"Maverick" Feingold's Censure Motion Earns CNN's "Political Play of the Week"

On Friday afternoon’s The Situation Room, CNN senior political analyst Bill Schneider touted Senator Russ Feingold’s motion to censure President Bush as his choice for this week’s "political play of the week," heaping this praise upon him: "Spines, backbones, they help you stand up for what you believe. Of course it’s risky, that’s what a play of the week is all about. Senator Feingold did not choose an easy issue to confront the President on, like allowing an Arab government-owned company to operate U.S. ports. He chose wiretapping conversations with suspected terrorists and that’s a tough one." Earlier in his piece, Schneider played a soundbite of Senate Minority Leader Harry Reid suggesting Feingold was displaying "principle." That prompted Schneider to recall Ronald Reagan: "Imagine that. Acting on principle need not be political suicide. Ronald Reagan gave Republicans a healthy injection of principle just when they needed it, after Watergate." (Transcript follows.)

Host Wolf Blitzer set up the segment on the "maverick Democrat" from Wisconsin, which aired shortly before 5pm EST:

Blitzer: "A solo charge this week by a maverick Democrat. Is he tilting at windmills? Could he skewer his own party with that lance of his? Our senior political analyst Bill Schneider is joining us now live. Bill?"

Schneider used Feingold’s record of being the only senator to vote against the Patriot Act following 9/11 to demonstrate his "maverick" credentials. For Schneider, Feingold’s move to censure the President is more evidence that the senator from Wisconsin "isn’t afraid to take a stand."

Bill Schneider: "Wolf, Senator Russ Feingold’s motion to censure President Bush has been called foolish, bold, reckless, courageous, self-serving and principled. We call it the political play of the week. Senator Russ Feingold isn’t afraid to take a stand. He was the only senator to vote against the Patriot Act after 9/11 and the first senator to propose a deadline for withdrawing U.S. troops from Iraq. Now he’s moved to censure President Bush for authorizing wiretaps without a court warrant."

The rest of the transcript shows Schneider's excitement to be higlighting a Democrat, who with this action has become a "hero to the left," while, Republican critics were "scornful" of Feingold's move.

Senator Russ Feingold, on the Senate floor: "Congress should censure a president who has so plainly broken the law."

Schneider: "Republicans are scornful."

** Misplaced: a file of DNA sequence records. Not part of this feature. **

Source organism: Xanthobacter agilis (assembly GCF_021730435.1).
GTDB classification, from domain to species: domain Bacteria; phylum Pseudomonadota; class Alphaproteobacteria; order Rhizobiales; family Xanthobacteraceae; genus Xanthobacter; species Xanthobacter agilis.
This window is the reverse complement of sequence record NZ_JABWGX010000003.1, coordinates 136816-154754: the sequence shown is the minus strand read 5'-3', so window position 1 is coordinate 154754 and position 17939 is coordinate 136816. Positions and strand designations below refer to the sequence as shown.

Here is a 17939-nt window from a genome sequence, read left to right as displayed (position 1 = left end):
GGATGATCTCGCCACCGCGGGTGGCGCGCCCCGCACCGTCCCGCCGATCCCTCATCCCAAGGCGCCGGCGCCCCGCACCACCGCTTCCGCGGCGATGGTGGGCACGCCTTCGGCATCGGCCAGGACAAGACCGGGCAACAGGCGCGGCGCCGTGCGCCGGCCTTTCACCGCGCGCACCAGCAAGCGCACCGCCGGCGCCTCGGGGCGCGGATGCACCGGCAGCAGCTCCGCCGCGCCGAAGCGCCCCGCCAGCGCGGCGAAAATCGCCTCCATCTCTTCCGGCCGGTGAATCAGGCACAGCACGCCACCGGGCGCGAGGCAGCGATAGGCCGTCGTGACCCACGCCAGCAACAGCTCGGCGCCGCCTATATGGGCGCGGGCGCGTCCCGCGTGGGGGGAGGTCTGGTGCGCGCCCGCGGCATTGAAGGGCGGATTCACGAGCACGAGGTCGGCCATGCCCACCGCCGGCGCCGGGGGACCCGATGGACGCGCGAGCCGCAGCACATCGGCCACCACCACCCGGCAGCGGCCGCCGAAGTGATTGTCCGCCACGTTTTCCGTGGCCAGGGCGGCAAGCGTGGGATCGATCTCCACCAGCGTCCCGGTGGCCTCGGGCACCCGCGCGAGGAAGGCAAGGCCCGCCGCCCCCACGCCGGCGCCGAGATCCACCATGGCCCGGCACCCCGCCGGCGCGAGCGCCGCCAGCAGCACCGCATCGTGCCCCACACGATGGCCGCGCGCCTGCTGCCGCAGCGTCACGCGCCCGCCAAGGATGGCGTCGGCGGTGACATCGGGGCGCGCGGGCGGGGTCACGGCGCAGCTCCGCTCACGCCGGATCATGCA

Representative John Boehner, House Majority Leader: "If he’s more interested–interested in the, in the, in the safety and security of the terrorist as opposed to the American people."

Schneider: "Democrats are nervous."

Senator Harry Reid, Senate Minority Leader: "I think that people should cool their jets and let the process take its course."

Schneider: "Conventional wisdom says Feingold’s move will backfire and rally Republicans. ‘Russ Feingold, Karl Rove’s secret weapon,’ a conservative blogger writes. Knowing heads say Feingold’s positioning himself for the Democratic nomination. He’s certainly become a hero to the left. A liberal blogger urges readers to, ‘donate your spine to Senate Democrats.’ Here’s another possibility."

Reid: "My personal conviction is that Senator Feingold did this as a matter of principle."

Schneider seemed to accept Reid's belief in Feingold's "principled" move, and equated it to the contributions former President Ronald Reagan made to the Republican party.

Schneider: "Imagine that. Acting on principle need not be political suicide. Ronald Reagan gave Republicans a healthy injection of principle just when they needed it, after Watergate. It did them a world of good. Now people are asking, what do Democrats stand for?"

Donna Brazile, Democratic strategist, on an earlier Situation Room: "Look, at some point the Democratic party and the leadership must grow a backbone."

Schneider seemed to all but applaud Feingold’s choice to attack the President on the wiretapping controversy, rather than going after the "easy" issue of the Dubai ports deal, where the President received a great deal of criticism from fellow Republicans.

Schneider: "Spines, backbones, they help you stand up for what you believe. Of course it’s risky, that’s what a play of the week is all about. Senator Feingold did not choose an easy issue to confront the President on, like allowing an Arab government-owned company to operate U.S. ports. He chose wiretapping conversations with suspected terrorists and that’s a tough one. Wolf."